The Australian Capital Territory’s innovative opioid overdose management program, which makes take-home naloxone available to potential opioid overdose victims, has been overwhelmingly endorsed by an independent evaluation supported by Burnet Institute.
The evaluation report, co-authored by Professor Paul Dietze, Head, Alcohol and Other Drug Research in the Centre for Population Health, shows that take-home naloxone, a Schedule 4 medicine that reverses the effect of heroin and other opioid drug overdoses, saves lives.
The first of its kind in Australia, the ACT program has been operating since 2011. It involves training in opioid overdose management and the prescription and supply of naloxone to eligible participants, usually drug users, their partners, family and friends, who are not health professionals.
“Canberra has led Australia by implementing a program that trains potential overdose witnesses in basic life support and provides take-home naloxone,” Professor Dietze said.
“Naloxone is a medicine that has just one effect: it starts people breathing again after an overdose. It saves lives.”
The report found there were 57 overdose reversals using program-issued naloxone during the evaluation period.
The evaluators, Dr Anna Olsen (Australian National University), Professor Simon Lenton (National Drug Research Institute, Curtain University), David McDonald (Australian National University) and Professor Dietze, recommend not only that the program should continue, but that take-home naloxone programs be introduced Australia-wide.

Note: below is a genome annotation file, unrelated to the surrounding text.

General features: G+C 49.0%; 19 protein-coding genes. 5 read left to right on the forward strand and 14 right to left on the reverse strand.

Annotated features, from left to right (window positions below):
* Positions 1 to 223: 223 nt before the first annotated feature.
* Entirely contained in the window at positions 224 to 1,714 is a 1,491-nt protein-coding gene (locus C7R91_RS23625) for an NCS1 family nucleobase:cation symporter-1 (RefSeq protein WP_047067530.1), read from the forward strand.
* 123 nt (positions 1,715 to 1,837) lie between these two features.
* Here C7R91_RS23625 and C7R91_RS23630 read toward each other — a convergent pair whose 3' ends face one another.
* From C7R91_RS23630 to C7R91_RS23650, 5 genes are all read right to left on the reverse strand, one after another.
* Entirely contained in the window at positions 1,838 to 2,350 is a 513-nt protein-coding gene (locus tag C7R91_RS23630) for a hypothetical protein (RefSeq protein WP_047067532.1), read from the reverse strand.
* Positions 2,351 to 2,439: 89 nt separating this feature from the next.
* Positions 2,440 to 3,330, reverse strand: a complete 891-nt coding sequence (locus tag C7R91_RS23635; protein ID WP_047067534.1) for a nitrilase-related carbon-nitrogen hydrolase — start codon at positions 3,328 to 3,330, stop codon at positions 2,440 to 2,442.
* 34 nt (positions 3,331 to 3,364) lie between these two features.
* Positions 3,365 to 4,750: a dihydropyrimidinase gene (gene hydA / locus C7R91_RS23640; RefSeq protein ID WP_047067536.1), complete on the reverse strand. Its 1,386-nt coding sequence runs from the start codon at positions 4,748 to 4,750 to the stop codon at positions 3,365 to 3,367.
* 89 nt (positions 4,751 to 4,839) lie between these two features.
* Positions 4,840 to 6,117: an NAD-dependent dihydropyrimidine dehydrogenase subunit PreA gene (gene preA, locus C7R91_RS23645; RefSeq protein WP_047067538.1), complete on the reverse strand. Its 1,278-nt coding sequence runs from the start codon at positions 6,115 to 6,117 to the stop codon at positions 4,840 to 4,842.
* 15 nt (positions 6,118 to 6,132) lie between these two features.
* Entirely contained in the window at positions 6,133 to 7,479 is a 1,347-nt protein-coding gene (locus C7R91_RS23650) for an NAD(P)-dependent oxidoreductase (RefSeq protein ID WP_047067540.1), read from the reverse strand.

“There is considerable momentum around take-home naloxone (THN) in Australia presenting possibilities for a national approach to naloxone training and provision,” the report states.
“There is clear national and international evidence for the wider distribution of naloxone to laypersons in order to reduce harm and death from overdose and support for THN programs is growing in Australia.
“Our report indicates that THN programs are feasible and successful in the Australian context providing the foundation for expanded approaches to naloxone provision across the nation.”
The report is to be launched by ACT Health Minister Simon Corbell in Canberra to coincide with International Overdose Awareness Day, which falls on August 31 each year.
“Our report indicates that take-home naloxone programs are feasible and successful in the Australian context providing the foundation for expanded approaches to naloxone provision across the nation.”Professor Paul Dietze